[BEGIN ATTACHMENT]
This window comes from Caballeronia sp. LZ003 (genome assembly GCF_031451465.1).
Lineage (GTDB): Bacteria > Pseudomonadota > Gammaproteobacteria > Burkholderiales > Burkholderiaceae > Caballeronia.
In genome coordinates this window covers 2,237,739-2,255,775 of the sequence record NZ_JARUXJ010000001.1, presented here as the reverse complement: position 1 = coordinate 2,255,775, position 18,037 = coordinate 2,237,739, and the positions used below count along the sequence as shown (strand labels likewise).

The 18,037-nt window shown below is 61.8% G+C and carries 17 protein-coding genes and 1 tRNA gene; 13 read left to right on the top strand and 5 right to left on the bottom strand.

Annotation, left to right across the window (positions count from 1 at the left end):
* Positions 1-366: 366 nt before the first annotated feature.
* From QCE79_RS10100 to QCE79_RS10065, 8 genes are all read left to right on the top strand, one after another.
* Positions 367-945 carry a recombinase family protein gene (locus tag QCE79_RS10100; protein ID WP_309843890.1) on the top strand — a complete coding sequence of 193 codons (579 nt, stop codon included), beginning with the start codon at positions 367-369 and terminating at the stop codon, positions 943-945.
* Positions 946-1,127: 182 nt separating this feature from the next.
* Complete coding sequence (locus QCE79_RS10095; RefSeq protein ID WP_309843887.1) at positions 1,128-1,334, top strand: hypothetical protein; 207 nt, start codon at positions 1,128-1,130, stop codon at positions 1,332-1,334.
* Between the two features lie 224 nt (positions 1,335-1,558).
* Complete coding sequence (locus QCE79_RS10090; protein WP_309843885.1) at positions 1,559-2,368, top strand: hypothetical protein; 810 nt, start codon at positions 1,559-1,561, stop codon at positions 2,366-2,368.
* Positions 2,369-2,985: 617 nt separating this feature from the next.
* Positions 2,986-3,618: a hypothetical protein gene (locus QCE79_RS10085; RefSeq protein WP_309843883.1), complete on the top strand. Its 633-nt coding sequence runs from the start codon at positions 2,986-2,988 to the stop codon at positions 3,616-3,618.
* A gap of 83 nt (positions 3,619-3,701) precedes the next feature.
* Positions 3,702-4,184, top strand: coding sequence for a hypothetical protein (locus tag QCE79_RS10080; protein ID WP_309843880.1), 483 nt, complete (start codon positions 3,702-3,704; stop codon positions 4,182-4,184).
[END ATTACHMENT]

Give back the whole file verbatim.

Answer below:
This window comes from Caballeronia sp. LZ003 (genome assembly GCF_031451465.1).
Lineage (GTDB): Bacteria > Pseudomonadota > Gammaproteobacteria > Burkholderiales > Burkholderiaceae > Caballeronia.
In genome coordinates this window covers 2,237,739-2,255,775 of the sequence record NZ_JARUXJ010000001.1, presented here as the reverse complement: position 1 = coordinate 2,255,775, position 18,037 = coordinate 2,237,739, and the positions used below count along the sequence as shown (strand labels likewise).

The 18,037-nt window shown below is 61.8% G+C and carries 17 protein-coding genes and 1 tRNA gene; 13 read left to right on the top strand and 5 right to left on the bottom strand.

Annotation, left to right across the window (positions count from 1 at the left end):
* Positions 1-366: 366 nt before the first annotated feature.
* From QCE79_RS10100 to QCE79_RS10065, 8 genes are all read left to right on the top strand, one after another.
* Positions 367-945 carry a recombinase family protein gene (locus tag QCE79_RS10100; protein ID WP_309843890.1) on the top strand — a complete coding sequence of 193 codons (579 nt, stop codon included), beginning with the start codon at positions 367-369 and terminating at the stop codon, positions 943-945.
* Positions 946-1,127: 182 nt separating this feature from the next.
* Complete coding sequence (locus QCE79_RS10095; RefSeq protein ID WP_309843887.1) at positions 1,128-1,334, top strand: hypothetical protein; 207 nt, start codon at positions 1,128-1,130, stop codon at positions 1,332-1,334.
* Between the two features lie 224 nt (positions 1,335-1,558).
* Complete coding sequence (locus QCE79_RS10090; protein WP_309843885.1) at positions 1,559-2,368, top strand: hypothetical protein; 810 nt, start codon at positions 1,559-1,561, stop codon at positions 2,366-2,368.
* Positions 2,369-2,985: 617 nt separating this feature from the next.
* Positions 2,986-3,618: a hypothetical protein gene (locus QCE79_RS10085; RefSeq protein WP_309843883.1), complete on the top strand. Its 633-nt coding sequence runs from the start codon at positions 2,986-2,988 to the stop codon at positions 3,616-3,618.
* A gap of 83 nt (positions 3,619-3,701) precedes the next feature.
* Positions 3,702-4,184, top strand: coding sequence for a hypothetical protein (locus tag QCE79_RS10080; protein ID WP_309843880.1), 483 nt, complete (start codon positions 3,702-3,704; stop codon positions 4,182-4,184).